Kent will be conducting tests to determine where storm water may be entering the sanitary sewer system. A sewer smoke testing study will be done this week. Storm water, sometimes referred to as inflow, can enter through many sources including catch basins, damaged manholes, sump pumps and basement drains.
Smoke testing involves blowing smoke into the sanitary sewer system and monitoring where it exits to determine leaks. The smoke is non-toxic, will not stain and does not leave a residue. If smoke does enter a building, it will set off smoke detectors and the room should be ventilated.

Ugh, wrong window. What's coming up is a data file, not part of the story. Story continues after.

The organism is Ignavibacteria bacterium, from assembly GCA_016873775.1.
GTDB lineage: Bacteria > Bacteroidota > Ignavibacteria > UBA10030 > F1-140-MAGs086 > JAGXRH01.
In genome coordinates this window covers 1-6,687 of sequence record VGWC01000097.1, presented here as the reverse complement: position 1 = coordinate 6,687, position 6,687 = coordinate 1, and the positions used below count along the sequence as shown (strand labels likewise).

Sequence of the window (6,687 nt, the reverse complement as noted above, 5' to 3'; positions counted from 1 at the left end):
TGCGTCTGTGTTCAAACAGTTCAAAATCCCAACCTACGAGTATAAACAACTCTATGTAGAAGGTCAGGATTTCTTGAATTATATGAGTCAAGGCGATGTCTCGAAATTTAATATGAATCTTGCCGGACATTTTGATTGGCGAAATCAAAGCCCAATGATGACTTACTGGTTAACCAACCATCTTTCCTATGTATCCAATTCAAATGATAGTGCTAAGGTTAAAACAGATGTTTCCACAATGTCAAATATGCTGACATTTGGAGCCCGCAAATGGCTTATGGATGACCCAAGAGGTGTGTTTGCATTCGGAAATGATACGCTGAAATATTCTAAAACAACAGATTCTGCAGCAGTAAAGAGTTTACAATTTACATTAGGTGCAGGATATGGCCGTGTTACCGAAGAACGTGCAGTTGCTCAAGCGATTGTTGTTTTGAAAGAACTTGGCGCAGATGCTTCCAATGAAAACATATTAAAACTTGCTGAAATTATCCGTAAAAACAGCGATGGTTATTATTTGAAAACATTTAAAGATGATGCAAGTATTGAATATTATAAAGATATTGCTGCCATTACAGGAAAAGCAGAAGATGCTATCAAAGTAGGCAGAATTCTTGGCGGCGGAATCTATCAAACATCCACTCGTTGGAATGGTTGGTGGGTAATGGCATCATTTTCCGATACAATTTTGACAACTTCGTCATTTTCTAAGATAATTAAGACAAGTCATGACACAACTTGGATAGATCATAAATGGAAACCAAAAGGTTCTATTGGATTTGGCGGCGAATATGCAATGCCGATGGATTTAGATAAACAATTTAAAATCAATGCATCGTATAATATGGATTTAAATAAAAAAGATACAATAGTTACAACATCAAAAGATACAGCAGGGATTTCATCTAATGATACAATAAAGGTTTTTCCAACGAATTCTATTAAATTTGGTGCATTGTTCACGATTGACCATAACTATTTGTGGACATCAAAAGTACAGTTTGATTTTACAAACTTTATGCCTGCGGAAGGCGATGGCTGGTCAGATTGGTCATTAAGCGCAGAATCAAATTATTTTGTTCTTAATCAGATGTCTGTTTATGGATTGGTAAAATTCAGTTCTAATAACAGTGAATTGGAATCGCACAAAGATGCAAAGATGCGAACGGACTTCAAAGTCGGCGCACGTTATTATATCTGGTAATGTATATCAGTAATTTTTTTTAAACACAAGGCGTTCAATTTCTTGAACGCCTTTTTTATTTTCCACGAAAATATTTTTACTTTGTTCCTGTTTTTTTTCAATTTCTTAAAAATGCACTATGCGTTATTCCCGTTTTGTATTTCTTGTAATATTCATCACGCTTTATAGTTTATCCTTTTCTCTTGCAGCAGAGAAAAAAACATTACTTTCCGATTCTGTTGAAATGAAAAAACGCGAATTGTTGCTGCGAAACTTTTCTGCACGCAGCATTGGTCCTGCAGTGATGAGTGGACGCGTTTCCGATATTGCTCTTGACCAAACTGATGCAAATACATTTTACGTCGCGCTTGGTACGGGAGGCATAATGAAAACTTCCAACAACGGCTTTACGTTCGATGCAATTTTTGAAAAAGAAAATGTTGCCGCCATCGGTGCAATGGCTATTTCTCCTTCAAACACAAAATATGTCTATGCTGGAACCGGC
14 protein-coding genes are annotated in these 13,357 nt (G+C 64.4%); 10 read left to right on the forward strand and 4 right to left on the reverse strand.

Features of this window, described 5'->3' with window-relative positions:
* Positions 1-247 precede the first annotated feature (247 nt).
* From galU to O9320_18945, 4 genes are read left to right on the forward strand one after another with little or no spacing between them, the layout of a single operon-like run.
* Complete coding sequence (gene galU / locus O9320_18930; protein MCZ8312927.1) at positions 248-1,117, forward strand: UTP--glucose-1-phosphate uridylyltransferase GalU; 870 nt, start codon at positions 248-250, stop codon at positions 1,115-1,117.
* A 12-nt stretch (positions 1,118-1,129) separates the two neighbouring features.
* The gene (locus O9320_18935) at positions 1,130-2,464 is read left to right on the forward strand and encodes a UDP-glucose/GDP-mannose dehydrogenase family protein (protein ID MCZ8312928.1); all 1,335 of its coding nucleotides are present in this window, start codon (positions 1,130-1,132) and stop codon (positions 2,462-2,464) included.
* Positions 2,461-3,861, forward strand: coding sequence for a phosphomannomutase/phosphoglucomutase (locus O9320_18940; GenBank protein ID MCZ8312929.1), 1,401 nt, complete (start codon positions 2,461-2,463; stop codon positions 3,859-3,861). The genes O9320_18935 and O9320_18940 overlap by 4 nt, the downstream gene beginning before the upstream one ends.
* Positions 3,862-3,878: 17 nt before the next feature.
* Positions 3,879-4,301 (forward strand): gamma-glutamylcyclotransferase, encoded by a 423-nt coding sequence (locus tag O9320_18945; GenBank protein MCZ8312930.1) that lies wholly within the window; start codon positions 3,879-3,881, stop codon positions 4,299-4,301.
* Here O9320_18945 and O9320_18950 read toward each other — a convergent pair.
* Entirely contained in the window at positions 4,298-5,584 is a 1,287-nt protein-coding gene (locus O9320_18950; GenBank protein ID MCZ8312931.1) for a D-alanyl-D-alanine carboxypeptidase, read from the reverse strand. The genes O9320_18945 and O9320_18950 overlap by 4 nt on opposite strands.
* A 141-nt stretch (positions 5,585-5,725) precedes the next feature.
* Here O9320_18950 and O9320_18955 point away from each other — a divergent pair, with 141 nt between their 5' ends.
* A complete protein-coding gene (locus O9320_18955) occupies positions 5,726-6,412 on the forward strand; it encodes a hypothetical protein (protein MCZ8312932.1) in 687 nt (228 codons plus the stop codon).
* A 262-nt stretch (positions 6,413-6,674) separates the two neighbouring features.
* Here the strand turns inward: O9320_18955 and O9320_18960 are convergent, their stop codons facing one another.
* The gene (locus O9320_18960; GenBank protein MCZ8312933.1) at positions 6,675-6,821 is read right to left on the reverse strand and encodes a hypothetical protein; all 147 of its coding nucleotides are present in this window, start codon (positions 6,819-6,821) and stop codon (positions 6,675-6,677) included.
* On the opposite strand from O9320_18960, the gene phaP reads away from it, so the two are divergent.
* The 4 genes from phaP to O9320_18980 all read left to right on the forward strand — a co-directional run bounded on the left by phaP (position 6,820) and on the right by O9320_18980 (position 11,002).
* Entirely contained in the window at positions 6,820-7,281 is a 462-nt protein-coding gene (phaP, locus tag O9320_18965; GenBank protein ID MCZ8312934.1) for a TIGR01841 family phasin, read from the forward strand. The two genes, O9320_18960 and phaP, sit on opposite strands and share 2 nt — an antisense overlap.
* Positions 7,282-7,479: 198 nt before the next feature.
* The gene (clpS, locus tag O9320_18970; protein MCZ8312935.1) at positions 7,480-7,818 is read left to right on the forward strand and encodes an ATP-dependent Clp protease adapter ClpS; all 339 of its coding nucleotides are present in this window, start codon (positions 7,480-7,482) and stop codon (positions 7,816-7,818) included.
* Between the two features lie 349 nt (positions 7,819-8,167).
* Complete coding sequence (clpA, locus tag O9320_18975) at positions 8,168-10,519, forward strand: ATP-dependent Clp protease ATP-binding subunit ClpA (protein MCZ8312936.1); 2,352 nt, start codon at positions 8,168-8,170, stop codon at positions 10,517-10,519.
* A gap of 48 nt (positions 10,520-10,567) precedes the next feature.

Field crews will be in orange or green safety vests, wearing company IDs, and should be contacted. If a drain in a home or business has not been used recently, water should be poured down the drain to fill the trap. Town officials say that's a practice that should be done monthly to prevent unhealthy sewer fumes and odors from entering through the drain.
Any persons with health concerns, susceptibility to air borne irritants or technical questions about the testing is asked to contact Diversified Infrastructure Services representative, Ken Assard, prior to the testing at (860)-274-5469.